Oakland protesters block freeways, break windows in second night of Ferguson protests 

click to enlarge A man leaves a looted T-Mobile store in Oakland, Calif., on Tuesday, Nov. 25, 2014, a day after the announcement that a grand jury decided not to indict Ferguson police officer Darren Wilson in the fatal shooting of Michael Brown. Protesters briefly shut down two major freeways, vandalized police cars and looted businesses in downtown Oakland, smashing windows at cell phone stores, car dealerships, restaurants and convenience stores on a second night of protests. - AP PHOTO/NOAH BERGER
  • AP Photo/Noah Berger
  • A man leaves a looted T-Mobile store in Oakland, Calif., on Tuesday, Nov. 25, 2014, a day after the announcement that a grand jury decided not to indict Ferguson police officer Darren Wilson in the fatal shooting of Michael Brown. Protesters briefly shut down two major freeways, vandalized police cars and looted businesses in downtown Oakland, smashing windows at cell phone stores, car dealerships, restaurants and convenience stores on a second night of protests.
OAKLAND — Demonstrators vandalized businesses and blocked freeways in Oakland while Los Angeles police arrested 150 people for failing to disperse during a second night of protests spawned by a Missouri grand jury's refusal to indict a white police officer in the shooting of a young black man.

Los Angeles protesters also stormed a downtown freeway Tuesday evening, while in San Diego, protesters disrupted Interstate 5 traffic early Wednesday.

Violence, however, was largely confined to Oakland, where protesters Tuesday night smashed windows at cellphone stores, luxury car dealerships, restaurants and convenience stores.

Protesters briefly closed Interstates 580 and 980, but Oakland police officers in riot helmets were able to clear them from traffic lanes.

The group carrying banners and signs then marched through downtown streets with police motorcycles and patrol cars trailing closely behind, their emergency lights flashing.

The protesters, some wearing bandanas over their faces, spray-painted messages against police. They then started several fires across Telegraph Avenue and began breaking windows in businesses nearby. A least two businesses — a cellphone store and a paint shop — were looted.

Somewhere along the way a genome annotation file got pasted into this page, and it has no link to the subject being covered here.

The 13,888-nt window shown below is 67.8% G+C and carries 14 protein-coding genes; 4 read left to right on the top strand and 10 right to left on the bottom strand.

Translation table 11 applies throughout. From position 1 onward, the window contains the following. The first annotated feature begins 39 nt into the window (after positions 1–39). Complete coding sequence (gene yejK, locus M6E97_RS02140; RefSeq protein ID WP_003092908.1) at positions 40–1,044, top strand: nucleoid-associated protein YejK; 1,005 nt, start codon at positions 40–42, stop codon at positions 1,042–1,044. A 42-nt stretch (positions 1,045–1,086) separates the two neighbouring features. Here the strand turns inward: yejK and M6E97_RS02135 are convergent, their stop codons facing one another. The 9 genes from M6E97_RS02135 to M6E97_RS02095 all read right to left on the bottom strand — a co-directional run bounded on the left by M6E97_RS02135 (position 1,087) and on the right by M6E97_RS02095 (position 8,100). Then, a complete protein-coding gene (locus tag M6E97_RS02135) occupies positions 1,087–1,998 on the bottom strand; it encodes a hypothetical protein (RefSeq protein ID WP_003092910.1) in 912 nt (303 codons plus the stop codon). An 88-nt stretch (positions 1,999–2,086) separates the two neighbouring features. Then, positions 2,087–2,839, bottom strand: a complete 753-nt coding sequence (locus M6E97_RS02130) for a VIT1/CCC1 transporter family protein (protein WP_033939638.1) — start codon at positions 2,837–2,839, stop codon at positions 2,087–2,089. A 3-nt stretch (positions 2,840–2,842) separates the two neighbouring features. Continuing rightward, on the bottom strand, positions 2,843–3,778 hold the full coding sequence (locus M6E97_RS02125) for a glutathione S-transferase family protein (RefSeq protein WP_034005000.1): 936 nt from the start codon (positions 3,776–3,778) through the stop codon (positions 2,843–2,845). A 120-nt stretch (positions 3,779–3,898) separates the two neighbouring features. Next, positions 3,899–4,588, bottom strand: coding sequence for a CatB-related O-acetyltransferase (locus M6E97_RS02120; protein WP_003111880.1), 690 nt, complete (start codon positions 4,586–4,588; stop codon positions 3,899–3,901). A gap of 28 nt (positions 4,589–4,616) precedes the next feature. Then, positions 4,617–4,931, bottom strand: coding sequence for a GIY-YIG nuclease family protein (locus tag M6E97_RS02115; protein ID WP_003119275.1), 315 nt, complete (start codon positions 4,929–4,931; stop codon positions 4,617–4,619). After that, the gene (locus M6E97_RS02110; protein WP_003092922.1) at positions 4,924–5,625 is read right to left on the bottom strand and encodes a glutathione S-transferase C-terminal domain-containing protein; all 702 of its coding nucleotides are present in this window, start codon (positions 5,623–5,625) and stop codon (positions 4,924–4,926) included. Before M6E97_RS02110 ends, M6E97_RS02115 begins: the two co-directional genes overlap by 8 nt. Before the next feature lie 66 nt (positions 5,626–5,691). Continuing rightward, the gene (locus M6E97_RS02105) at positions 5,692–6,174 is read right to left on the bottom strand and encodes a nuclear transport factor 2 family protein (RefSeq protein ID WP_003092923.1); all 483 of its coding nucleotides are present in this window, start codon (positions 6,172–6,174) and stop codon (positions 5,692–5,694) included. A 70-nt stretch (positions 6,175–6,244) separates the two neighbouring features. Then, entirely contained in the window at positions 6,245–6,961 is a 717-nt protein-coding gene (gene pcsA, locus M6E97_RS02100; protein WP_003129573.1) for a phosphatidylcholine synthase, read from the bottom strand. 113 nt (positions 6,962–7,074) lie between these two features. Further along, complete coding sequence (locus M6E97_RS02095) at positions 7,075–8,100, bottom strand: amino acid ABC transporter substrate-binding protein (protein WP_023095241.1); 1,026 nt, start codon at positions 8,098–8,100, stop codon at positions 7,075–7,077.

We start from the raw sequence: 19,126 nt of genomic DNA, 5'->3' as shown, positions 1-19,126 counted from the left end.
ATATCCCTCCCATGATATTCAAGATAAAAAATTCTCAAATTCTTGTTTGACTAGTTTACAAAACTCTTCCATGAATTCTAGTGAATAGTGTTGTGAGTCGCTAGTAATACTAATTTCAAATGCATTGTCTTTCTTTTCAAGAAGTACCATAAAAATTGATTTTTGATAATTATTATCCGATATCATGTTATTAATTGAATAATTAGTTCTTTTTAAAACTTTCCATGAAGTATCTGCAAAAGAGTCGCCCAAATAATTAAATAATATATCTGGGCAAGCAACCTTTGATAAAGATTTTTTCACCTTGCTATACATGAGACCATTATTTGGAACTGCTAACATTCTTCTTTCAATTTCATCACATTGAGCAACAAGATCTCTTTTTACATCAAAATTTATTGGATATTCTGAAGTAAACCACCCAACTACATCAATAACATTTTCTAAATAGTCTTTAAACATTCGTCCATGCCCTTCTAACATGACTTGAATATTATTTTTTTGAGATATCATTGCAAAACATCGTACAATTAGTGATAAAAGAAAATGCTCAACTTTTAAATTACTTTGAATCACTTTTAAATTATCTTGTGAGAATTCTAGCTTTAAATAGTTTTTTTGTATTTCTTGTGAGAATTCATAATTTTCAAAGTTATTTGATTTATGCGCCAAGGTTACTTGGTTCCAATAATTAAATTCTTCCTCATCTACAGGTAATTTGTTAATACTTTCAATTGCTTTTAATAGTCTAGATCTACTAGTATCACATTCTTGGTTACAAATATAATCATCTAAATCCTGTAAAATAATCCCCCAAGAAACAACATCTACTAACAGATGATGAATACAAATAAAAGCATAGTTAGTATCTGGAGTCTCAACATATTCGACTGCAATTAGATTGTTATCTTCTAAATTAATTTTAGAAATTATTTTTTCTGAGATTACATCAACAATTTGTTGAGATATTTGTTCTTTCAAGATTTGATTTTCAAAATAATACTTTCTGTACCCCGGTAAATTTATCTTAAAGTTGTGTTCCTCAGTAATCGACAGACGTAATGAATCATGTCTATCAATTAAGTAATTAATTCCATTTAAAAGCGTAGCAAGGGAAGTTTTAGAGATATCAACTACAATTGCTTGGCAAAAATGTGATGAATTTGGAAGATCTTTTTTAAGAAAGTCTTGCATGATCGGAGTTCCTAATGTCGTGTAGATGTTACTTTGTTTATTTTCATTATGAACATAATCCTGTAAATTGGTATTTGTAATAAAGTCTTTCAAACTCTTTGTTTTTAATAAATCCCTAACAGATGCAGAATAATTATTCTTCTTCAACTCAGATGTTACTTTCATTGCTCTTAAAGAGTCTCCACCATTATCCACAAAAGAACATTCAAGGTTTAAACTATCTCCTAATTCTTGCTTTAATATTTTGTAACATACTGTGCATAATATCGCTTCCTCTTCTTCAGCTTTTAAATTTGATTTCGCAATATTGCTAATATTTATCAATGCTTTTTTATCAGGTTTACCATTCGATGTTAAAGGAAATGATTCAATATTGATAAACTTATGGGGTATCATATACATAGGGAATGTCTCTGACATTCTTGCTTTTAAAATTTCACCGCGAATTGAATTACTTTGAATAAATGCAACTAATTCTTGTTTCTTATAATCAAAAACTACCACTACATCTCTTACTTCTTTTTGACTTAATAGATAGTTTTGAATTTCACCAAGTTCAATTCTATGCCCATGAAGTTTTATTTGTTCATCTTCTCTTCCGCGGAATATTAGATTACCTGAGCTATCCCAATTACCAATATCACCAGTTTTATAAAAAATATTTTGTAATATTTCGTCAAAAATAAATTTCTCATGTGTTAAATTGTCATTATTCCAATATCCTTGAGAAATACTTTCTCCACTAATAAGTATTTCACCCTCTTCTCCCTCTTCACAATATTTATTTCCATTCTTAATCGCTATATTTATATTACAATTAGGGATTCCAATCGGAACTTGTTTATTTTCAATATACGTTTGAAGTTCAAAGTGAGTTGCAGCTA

The California Highway Patrol in Oakland said several people were arrested, including an armed man who was vandalizing one of their patrol cars.

"Multiple arrests have been made since this is no longer a peaceful protest and at least one firearm was taken off a protester that was vandalizing a police car," the CHP said on its Facebook page late Tuesday.

The Oakland Police Department estimated there were at least 350 people participating in the protests. It said it called on another department for help during the demonstrations sparked after a grand jury declined to indict 28-year-old Officer Darren Wilson in the Aug. 9 fatal shooting of 18-year-old Michael Brown in Ferguson, Missouri, a suburb of St. Louis.

Close to midnight Wednesday, a live video stream on ABC Television News' website showed small clusters of protesters roving through Oakland streets with police cars following closely behind.

In Los Angeles, about 150 people were arrested after failing to disperse during demonstrations that lasted all night around downtown, Officer Sally Madera said early Wednesday. There were no reports of injuries or property damage. Police remained on modified tactical alert at dawn.

Hundreds converged on police headquarters Tuesday evening, while a separate group was chased from the U.S. 101 freeway.

San Diego protests included a Tuesday night march in City Heights and downtown and a group that blocked State Route 15. Some of those protesters threw bottles at police and an unlawful assembly was declared, U-T San Diego reported.

On Wednesday morning, a line of demonstrators blocked northbound Interstate 5 in the La Jolla area, bringing traffic to a halt.

Pin It
Favorite

More by The Associated Press

Latest in Bay Area

© 2018 The San Francisco Examiner

Website powered by Foundation